The fine art of corresponding finds new fans
Eighteen months ago, Darlene Anderson had a problem. She was a big fan of the television show ``Star Trek,'' but lived in Anchorage, Alaska - far away from the nearest Star Trek convention and the opportunity to meet other ``trekkies.'' So she decided to put an ad in The Letter Exchange (LEX), a magazine for letter writers. Within a month, 12 letters arrived from people eager to talk about Star Trek.
Nadine Smith, a student at the University of California, Davis, had a different kind of problem. Her ad read: ``Please help my insatiable quest for new music. Send a tape to me and receive one in return. Adventurous Ears.'' Combined with other ads she has responded to in the past, she now has nine friends with whom she regularly trades tapes.
Dot Malloy from Washington, D.C., was looking for moral support. Her plea: ``Anyone with a good system for controlling clutter?''
With 4000 subscribers, LEX connects readers with interests in such diverse topics as literature, careers, technology, hobbies, games, and sports. People often get over 50 replies from one ad. ``But the average is 21,'' says Steve Sikora, LEX's founder.
``There are thousands of people with stories to tell, and no one to tell them to,'' Mr. Sikora says. ``You don't have that opportunity with television, radio, or even reading.'' Letter writing is one of the only activities that gives the participant the satisfaction of a response.
Elisabeth Hudson would agree with that. She discovered LEX three years ago and has more than 50 pen pals.
``Sometimes it takes me over three hours to open my mail,'' she says. Ms. Hudson, from Charlotte, N.C., wanted to become a writer after retirement, but found that she didn't have the discipline to write every day. LEX gave her that opportunity.
Sikora, at the time a carpenter and doctoral candidate at the University of California, Berkeley, founded LEX as a result of the difficulty he encountered while trying to write his thesis.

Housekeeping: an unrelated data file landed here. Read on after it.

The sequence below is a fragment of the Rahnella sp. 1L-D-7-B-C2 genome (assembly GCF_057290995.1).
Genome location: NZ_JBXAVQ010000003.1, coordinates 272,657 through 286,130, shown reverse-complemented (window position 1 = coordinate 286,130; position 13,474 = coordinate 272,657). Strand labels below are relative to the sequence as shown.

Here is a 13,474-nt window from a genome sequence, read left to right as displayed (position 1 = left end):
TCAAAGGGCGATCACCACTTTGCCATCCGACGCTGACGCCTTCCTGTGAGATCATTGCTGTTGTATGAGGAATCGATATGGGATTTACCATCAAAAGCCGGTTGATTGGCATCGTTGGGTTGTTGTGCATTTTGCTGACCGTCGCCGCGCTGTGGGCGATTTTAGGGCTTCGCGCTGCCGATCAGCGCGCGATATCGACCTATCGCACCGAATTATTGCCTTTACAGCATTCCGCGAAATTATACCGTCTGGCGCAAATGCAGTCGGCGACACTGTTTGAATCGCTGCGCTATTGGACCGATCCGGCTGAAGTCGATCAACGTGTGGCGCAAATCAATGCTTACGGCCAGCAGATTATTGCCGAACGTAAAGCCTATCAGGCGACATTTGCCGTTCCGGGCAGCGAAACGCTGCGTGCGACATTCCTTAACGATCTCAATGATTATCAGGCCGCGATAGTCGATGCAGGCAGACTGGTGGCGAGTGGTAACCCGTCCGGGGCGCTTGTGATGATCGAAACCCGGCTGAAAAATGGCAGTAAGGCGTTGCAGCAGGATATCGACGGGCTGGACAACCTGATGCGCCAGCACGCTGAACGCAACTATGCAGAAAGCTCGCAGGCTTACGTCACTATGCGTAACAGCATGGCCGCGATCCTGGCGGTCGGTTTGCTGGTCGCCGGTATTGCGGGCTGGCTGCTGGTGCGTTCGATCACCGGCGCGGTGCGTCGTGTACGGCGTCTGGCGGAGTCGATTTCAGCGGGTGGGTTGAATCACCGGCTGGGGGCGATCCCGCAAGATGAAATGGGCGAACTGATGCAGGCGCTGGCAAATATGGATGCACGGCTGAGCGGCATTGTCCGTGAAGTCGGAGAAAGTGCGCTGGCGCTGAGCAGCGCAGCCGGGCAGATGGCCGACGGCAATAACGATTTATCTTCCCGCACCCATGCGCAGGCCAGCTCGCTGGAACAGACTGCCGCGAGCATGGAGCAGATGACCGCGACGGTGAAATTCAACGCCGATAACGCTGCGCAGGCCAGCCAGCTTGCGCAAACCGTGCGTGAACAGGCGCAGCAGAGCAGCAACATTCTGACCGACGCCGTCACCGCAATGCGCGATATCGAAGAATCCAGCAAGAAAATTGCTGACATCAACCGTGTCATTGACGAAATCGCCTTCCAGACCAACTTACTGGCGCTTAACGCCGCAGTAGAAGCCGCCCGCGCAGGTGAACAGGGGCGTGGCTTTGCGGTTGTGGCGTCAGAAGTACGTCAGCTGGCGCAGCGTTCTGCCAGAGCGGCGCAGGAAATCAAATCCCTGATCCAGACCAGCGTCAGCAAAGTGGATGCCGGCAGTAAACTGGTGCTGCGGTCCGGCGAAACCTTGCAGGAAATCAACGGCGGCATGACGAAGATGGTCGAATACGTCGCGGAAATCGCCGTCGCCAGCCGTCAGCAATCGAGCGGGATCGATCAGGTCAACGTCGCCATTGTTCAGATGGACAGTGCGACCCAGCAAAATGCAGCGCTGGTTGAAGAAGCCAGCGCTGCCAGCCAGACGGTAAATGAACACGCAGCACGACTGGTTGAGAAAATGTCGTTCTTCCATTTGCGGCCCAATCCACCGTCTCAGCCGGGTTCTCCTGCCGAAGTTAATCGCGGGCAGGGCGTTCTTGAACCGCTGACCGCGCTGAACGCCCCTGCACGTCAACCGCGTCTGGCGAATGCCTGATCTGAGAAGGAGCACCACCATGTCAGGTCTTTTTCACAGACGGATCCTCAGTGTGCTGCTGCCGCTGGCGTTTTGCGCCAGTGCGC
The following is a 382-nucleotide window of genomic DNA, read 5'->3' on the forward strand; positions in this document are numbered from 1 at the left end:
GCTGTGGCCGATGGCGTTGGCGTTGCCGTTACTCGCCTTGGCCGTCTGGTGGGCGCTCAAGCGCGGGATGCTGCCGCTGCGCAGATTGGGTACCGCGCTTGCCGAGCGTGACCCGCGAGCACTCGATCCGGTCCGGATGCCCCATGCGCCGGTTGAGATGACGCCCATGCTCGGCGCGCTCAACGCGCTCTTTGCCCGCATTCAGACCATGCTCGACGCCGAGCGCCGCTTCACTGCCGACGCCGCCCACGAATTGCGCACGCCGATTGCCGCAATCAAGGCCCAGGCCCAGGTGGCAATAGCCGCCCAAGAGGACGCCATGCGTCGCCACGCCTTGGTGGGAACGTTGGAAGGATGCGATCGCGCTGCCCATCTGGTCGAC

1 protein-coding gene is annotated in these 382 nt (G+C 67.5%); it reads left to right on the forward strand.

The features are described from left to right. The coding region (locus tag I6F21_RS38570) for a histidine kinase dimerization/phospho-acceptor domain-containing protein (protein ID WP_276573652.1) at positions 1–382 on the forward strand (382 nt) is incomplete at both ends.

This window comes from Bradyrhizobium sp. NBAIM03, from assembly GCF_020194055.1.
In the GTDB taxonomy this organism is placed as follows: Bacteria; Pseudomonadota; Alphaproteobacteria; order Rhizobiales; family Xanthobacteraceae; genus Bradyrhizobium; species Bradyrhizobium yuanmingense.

``I wanted to be a writer,'' he said, ``but I found out that I was a responder. I needed another person to respond to in order to write.''
He started the magazine in 1982 and it now appears three times a year. Each issue is full of interesting ads from people beckoning others to write to them. Their names are never printed. Instead, each person is assigned a number. Letters are sent to LEX headquartes in Albany, Calif., and Sikora's mother forwards them to their proper destination.
People usually exchange names and addresses after their first letters, then correspond directly. Some people, like Nadine Smith, prefer the cloak of anonymity. Ms. Smith often uses names from a popular British television show, ``Dr. Who.'' She does this for two reasons. For one thing, she doesn't want her sex to influence the type of music a person will send her. Plus, it adds mystery and imagination to the letter writing process.
Sometimes, people even meet their pen pals. Sikora warns people against this, but doesn't try to stop it. He makes it very clear that the magazine's goal is not personal encounters, but the meeting of minds through correspondence.
Out of her 30 plus pen pals, Janice Utley, a church secretary also from Charlotte, has met three. She ``felt that we really get along better on paper.''
For the person bored with one-to-one correspondance, LEX offers ``pramels.''
A pramel is a homemade magazine, or a group writing effort - the equivalent of a party-line for letter writers. About six people assemble a mini-magazine on one or more subjects. Like a game, each takes a turn writing, then sends the manuscript on to another who adds more until everyone in the group has written. Subjects vary from humor to poetry to politics. Sometimes stories are written, with each writer adding a chapter. When the pramel comes back to the original writer, he tears out his last entry so the manuscript doesn't get too costly to mail, and the cycle continues.
Whatever the type of letter, many find this activity addicting. ``It's like chocolate,'' says one correspondent, ``once you get a taste of its pleasures, you can't really put it down.''
For more information, write to: The Letter Exchange, PO Box 6218, Albany, CA 94706.